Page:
Red Hat Training

A Red Hat training course is available for Red Hat OpenStack Platform

7.7. Validate the OpenStack Networking Installation

To begin using OpenStack Networking, you must deploy networking components to Compute nodes. You must also define initial networks and routers. It is, however, possible to perform basic sanity checking of the OpenStack Networking deployment by following the steps outlined in this procedure.

Procedure 7.14. Validate the OpenStack Networking Installation

  1. On All Nodes

    1. Verify that the customized Red Hat Enterprise Linux kernel intended for use with Red Hat OpenStack Platform is running:
      # uname --kernel-release
      2.6.32-358.6.2.openstack.el6.x86_64
      If the kernel release value returned does not contain the string openstack, update the kernel and reboot the system.
    2. Ensure that the installed IP utilities support network namespaces:
      # ip netns
      If an error indicating that the argument is not recognised or supported is returned, update the system using yum.
  2. On Service Nodes

    1. Ensure that the neutron-server service is running:
      # openstack-status | grep neutron-server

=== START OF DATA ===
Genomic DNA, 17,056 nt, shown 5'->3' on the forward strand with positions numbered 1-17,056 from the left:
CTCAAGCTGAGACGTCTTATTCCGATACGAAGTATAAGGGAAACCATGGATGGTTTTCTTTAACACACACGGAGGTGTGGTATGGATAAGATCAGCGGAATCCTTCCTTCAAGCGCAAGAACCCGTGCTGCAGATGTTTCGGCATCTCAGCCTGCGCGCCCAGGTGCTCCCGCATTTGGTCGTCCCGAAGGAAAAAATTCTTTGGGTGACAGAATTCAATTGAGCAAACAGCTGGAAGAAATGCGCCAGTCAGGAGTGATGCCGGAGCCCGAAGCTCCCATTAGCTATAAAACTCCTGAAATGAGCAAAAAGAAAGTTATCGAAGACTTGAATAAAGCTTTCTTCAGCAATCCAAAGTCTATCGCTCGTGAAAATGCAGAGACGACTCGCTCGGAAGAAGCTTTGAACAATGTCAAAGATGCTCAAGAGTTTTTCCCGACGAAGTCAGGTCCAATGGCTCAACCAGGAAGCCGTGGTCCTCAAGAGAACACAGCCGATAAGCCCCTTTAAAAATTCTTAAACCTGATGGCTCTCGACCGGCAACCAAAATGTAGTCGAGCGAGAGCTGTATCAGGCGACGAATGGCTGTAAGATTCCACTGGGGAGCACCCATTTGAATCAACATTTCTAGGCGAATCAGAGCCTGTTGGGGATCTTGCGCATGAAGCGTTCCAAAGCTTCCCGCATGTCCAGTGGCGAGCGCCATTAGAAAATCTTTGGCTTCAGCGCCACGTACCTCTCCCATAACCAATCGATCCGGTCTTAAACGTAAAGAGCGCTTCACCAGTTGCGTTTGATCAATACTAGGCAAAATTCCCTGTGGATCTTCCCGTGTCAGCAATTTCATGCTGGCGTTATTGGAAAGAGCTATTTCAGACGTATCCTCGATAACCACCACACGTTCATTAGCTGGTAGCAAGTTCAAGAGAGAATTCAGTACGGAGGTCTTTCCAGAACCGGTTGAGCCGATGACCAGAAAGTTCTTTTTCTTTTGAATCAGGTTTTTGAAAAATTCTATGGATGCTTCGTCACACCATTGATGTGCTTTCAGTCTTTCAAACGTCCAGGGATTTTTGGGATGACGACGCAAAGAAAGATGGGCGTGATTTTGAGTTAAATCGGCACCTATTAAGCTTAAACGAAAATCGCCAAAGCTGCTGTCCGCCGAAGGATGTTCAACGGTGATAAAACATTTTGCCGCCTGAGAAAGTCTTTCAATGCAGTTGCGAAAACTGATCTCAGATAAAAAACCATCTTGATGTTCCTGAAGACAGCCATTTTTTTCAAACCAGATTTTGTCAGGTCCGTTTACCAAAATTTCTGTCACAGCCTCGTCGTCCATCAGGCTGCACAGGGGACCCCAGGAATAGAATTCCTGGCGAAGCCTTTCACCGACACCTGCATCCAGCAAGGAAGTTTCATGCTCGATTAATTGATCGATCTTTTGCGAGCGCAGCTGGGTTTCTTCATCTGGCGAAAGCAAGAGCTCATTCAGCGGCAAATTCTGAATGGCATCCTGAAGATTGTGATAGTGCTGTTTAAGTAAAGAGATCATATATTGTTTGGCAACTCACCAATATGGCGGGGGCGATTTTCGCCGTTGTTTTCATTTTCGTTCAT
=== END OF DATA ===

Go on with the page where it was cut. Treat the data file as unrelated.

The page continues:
neutron-server:                         active
  3. On Network Nodes

    Ensure that the following services are running:
    • DHCP agent (neutron-dhcp-agent)
    • L3 agent (neutron-l3-agent)
    • Plug-in agent, if applicable (neutron-openvswitch-agent or neutron-linuxbridge-agent)
    • Metadata agent (neutron-metadata-agent)
    # openstack-status | grep SERVICENAME

7.7.1. Troubleshoot OpenStack Networking Issues

This section discusses the commands you can use and procedures you can follow to troubleshoot OpenStack Networking issues.
Debugging Networking Device
  • Use the ip a command to display all the physical and virtual devices.
  • Use the ovs-vsctl show command to display the interfaces and bridges in a virtual switch.
  • Use the ovs-dpctl show command to show datapaths on the switch.
Tracking Networking Packets
  • Check where packets are not getting through:
    # tcpdump -n -i INTERFACE -e -w FILENAME
    Replace INTERFACE with the name of the network interface to check. The interface name can be the name of the bridge or host Ethernet device.
    The -e flag ensures that the link-level header is printed (in which the vlan tag will appear).
    The -w flag is optional. Use it if you want to write the output to a file. If not, the output is written to the standard output (stdout).
    For more information about tcpdump, see its manual page.
Debugging Network Namespaces
  • Use the ip netns list command to list all known network namespaces.
  • Show routing tables inside specific namespaces:
    # ip netns exec NAMESPACE_ID bash
    # route -n
    Start the ip netns exec command in a bash shell so that subsequent commands can be invoked without the ip netns exec command.